My husband and I live in Texas and have common-law marriage. Does Tricare recognize this, or would we need to be legally married to get full benefits?
Tricare does not make these kinds of eligibility determinations; the military services ultimately make determinations on who is and is not eligible for Tricare. If a service member’s service branch rules that a family member or other individual is eligible for registration under the service member’s sponsorship in the Defense Enrollment Eligibility Reporting System, then that individual is eligible for Tricare coverage. DEERS is the Defense Department’s eligibility portal for Tricare benefits.
I can tell you that the Veterans Affairs Department’s CHAMPVA health benefits program recognizes the eligibility of common-law spouses in states where common-law marriage is legal. So does the Federal Employe Health Benefits Program, the health plan for federal civilian workers.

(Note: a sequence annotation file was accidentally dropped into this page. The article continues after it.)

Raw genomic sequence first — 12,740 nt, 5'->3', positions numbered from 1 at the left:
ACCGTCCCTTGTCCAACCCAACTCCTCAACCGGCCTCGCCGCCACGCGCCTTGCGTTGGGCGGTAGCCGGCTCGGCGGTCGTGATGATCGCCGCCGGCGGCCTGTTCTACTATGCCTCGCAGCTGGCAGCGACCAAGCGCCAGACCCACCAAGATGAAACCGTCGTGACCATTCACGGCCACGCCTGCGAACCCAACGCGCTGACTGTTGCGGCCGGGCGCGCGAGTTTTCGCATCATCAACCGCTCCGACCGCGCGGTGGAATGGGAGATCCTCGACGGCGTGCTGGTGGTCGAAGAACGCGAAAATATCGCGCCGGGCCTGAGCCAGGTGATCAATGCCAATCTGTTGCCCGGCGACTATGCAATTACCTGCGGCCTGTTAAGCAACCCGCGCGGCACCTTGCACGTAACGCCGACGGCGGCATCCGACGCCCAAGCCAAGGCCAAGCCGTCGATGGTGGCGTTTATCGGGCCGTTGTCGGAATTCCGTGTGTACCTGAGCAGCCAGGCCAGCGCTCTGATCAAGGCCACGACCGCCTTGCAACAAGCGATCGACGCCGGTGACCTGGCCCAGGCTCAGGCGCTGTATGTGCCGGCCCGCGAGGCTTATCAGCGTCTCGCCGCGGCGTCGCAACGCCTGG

However, I can find no definitive reference to Tricare eligibility policy specifically toward comomn-law marriage. The federal regulations governing Tricare simply refer to “lawful spouse.” One of the most basic aspects of being the lawful spouse of a military service member is whether the spouse has been deemed eligible for a uniformed services identification card. If you already have a valid military ID, then I would expect you’re eligible for Tricare in the state of Texas. If not, you’ll have to seek a Tricare eligibility determination through your husband’s military service branch. Every military installation has a Military Personnel and Services Division that oversees an office usually referred to as the ID Card/DEERS office or something similar. That’s where you and your husband need to start.
You can also call the main DEERS support office at toll-free 1-800-538-9552 for further guidance.
Tags: common-law marriage
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